This weekend we visited Buñol and it turns out that Buñol was a well-known paper producer in its time (18-20 centuries).
One village before us , if you are comeing from Valencia (about 25km from El Nido Feliz), is Buñol – more known than the place where the big Tomato war on the last Wednesday of August takes place.
This is a great village to hike, especially during the summer because the river cools and nature is lush and the trees provide shade. There is a water flowing everywhere. Because of its beautiful nature and good connection with Valencia, it has also been called Small Switzerland in Valencia and has been the region of Valencia’s rich family holiday homes.
Buñol is located 440 above sea level (cooler in summer then Valencia). According to the 2016 the population is slightly below 10,000.
People have lived in these places since the Stone Age. But the settlement became Buñol during the Muslim caliphate. The Kingdom of Valencia was part of the region in the 13th century.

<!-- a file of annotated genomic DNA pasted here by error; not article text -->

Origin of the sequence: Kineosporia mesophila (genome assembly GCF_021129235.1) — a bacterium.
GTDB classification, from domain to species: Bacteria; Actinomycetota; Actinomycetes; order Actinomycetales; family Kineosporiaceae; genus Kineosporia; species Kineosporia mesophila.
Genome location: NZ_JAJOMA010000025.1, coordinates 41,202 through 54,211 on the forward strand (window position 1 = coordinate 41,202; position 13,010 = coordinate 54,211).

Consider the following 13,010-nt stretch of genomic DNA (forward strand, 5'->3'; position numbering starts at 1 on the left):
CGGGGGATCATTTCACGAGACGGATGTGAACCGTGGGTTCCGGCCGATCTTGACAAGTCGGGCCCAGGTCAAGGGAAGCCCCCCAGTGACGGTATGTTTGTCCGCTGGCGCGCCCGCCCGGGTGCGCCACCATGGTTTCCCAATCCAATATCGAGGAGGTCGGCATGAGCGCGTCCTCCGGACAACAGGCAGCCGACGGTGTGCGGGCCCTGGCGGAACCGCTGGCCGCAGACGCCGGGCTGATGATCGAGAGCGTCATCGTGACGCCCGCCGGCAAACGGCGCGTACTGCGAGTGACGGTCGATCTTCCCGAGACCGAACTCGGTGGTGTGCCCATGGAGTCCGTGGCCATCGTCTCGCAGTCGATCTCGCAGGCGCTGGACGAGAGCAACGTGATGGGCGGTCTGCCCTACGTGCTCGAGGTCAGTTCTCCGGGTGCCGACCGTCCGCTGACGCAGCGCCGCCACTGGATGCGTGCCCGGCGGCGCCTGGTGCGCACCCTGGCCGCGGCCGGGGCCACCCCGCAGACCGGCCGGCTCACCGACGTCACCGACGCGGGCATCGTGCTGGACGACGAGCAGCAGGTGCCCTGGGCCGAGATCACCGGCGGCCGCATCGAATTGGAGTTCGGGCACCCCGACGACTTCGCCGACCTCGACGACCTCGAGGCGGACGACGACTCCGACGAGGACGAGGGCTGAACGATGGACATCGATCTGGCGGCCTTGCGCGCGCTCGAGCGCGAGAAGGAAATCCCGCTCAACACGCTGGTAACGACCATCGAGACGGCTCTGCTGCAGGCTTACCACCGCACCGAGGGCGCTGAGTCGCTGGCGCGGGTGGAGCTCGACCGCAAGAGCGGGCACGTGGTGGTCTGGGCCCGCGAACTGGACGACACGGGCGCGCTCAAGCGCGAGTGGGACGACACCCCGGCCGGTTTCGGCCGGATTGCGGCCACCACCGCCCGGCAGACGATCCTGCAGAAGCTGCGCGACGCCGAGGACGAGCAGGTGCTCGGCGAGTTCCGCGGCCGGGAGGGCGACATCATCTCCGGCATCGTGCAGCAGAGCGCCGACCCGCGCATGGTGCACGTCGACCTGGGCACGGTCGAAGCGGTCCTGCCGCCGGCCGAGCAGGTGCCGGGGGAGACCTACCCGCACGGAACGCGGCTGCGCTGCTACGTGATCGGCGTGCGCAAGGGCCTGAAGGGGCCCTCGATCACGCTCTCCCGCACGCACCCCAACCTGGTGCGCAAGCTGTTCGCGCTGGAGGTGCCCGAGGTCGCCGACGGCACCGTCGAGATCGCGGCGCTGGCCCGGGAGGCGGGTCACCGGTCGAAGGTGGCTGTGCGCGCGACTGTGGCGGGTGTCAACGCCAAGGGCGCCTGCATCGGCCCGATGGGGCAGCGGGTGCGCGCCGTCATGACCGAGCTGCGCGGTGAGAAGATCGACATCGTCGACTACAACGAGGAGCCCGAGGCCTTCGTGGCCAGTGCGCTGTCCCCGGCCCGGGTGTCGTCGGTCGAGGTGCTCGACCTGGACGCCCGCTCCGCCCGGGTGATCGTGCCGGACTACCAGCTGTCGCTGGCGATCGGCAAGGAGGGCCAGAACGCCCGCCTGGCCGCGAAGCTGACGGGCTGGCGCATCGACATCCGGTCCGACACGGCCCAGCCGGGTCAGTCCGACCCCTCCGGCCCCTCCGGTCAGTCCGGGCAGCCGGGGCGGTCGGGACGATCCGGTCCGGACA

In 1887, Buñol was connected to the railway network, and this was the basis for the rapid economic growth. At the end of the 19th century, 12 paper mills worked in the village. The paper was mainly made from old rags. Only one factory produced paper from wood. A river flows through the village, which made large machines work. It is also peculiar that the village’s paper mills employed a very large number of women (far more than in other areas) and this was one of the main reasons why none of the 18 mills were shut down during Civil War. Another reason is raw materials. Because paper was made from used clothing, they were still present and the paper mills were not short of raw materials.
The paper that was produced was not just plain writing paper, but high quality and special. There was a factory that produced cutting-edge cigarette papers (so fancy that they were even collected). There were factories that produced papers with watermarks and carved edges, and so on. The output of one paper mill was almost exclusively for sale in Paris. Today only 2 paper mills remain in operational.
The main street of the settlement is flanked by the magnificent houses of former paper mill owners. The houses have large backyards where each family made their own wine and olive oil at one time, and the main doors are so large that they can be driven in by a horse carriage and taken directly to the backyard (for example, when it was necessary to bring a load of grapes from the field).